“I like the idea,” I answered, “but how shall I find such a house?”

“That is easily done.”

He went into a shop, begged the mistress to lend him the Advertiser, noted down several advertisements, and said,–

“That’s all we have to do.”

The nearest house was in Pall Mall and we went to see it. An old woman opened the door to us, and shewed us the ground floor and the three floors above. Each floor contained two rooms and a closet. Everything shone with cleanliness; linen, furniture, carpets, mirrors, and china, and even the bells and the bolts on the doors. The necessary linen was kept in a large press, and in another was the silver plate and several sets of china. The arrangements in the kitchen were excellent, and in a word, nothing was lacking in the way of comfort. The rent was twenty guineas a week, and, not stopping to bargain, which is never of any use in London, I told Martinelli that I would take it on the spot.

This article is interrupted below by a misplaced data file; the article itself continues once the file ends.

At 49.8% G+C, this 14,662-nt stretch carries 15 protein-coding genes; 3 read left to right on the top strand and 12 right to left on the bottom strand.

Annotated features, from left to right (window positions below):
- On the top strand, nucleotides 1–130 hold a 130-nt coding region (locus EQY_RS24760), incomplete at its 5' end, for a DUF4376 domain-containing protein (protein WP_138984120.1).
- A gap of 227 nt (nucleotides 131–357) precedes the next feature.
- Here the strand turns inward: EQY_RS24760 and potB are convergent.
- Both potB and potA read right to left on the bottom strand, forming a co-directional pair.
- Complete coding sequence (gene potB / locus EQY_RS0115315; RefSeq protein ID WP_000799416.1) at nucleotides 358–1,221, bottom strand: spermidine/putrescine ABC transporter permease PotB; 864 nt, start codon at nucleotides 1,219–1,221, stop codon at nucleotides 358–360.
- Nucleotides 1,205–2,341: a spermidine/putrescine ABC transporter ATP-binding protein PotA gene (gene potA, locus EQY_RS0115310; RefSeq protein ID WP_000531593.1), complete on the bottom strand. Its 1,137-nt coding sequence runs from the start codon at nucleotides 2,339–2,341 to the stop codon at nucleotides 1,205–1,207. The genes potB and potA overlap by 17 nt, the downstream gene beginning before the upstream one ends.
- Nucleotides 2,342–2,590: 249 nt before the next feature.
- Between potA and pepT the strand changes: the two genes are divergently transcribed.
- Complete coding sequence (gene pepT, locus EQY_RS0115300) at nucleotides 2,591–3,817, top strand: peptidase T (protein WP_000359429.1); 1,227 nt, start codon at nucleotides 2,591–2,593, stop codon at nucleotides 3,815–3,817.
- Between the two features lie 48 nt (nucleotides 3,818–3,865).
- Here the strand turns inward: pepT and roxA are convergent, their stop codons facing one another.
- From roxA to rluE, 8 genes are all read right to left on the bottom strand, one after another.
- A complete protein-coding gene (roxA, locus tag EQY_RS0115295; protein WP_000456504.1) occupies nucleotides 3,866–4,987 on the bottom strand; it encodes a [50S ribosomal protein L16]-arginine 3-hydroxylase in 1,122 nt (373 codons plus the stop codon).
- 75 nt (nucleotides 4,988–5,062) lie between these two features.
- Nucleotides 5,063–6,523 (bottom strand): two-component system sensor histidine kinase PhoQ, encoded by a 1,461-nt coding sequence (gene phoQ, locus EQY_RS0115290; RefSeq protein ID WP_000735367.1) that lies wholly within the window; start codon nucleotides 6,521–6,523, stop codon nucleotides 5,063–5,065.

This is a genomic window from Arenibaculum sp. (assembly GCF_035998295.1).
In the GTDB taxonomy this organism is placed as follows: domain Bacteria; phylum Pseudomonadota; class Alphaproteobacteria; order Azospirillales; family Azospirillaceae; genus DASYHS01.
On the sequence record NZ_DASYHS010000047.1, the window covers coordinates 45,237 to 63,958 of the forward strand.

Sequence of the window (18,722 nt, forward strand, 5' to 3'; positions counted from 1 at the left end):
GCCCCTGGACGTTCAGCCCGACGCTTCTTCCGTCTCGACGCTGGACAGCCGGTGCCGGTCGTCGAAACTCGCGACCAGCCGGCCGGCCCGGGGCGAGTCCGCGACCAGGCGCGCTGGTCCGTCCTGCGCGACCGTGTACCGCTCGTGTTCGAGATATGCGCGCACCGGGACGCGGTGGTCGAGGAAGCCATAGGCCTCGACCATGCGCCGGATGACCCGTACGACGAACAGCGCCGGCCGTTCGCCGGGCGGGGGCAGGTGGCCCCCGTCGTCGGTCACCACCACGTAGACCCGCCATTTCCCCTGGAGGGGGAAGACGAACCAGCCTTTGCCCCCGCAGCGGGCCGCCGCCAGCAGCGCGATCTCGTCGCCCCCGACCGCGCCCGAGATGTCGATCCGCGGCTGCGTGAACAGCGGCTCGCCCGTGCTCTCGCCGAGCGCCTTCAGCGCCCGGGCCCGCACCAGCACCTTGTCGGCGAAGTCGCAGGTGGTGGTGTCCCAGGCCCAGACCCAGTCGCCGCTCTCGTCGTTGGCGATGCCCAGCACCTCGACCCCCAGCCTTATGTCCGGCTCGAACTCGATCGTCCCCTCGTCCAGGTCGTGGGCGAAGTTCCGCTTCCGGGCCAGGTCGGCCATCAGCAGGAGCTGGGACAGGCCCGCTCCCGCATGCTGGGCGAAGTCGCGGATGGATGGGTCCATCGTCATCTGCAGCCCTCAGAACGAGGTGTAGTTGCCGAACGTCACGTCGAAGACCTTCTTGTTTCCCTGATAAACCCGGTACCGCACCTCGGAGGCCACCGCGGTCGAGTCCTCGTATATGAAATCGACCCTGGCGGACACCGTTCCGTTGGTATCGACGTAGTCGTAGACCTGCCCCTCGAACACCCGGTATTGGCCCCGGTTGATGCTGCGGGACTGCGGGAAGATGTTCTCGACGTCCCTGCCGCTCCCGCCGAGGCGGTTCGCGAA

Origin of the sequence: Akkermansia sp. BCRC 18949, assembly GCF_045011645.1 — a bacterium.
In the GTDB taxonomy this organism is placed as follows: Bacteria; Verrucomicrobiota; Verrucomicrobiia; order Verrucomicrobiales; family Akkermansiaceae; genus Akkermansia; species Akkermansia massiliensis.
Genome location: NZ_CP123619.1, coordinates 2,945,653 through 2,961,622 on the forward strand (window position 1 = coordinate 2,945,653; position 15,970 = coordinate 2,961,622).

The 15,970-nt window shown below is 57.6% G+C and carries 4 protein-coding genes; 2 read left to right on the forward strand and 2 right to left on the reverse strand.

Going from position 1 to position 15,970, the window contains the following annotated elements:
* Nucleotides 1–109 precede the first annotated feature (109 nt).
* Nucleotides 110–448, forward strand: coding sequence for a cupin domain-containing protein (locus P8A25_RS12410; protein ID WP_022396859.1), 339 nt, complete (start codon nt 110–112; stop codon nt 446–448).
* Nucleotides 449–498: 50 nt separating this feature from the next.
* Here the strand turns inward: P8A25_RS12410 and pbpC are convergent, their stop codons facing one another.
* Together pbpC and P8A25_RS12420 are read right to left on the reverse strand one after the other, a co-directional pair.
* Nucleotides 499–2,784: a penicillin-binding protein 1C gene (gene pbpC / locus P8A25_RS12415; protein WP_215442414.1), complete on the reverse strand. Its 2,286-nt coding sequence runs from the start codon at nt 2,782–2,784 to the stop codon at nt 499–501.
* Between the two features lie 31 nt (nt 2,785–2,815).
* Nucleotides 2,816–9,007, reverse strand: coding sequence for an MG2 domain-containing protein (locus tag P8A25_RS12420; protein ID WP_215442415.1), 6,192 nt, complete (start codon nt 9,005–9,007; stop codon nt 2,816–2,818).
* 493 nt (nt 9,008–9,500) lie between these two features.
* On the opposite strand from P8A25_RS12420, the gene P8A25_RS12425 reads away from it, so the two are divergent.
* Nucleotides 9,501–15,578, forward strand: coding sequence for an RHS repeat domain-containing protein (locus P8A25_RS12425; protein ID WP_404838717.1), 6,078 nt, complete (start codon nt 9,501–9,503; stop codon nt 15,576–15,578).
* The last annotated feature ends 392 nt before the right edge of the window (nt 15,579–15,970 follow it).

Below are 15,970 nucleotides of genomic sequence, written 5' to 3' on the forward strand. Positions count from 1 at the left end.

Martinelli translated what I said to the old woman, who told me that if I liked to keep her on as housekeeper I need not have a surety, and that it would only be necessary for me to pay for each week in advance. I answered that I would do so, but that she must get me a servant who could speak French or Italian as well as English. She promised to get one in a day’s time, and I paid her for four weeks’ rent on the spot, for which she gave me a receipt under the name of the Chevalier de Seingalt. This was the name by which I was known during the whole of my stay in London.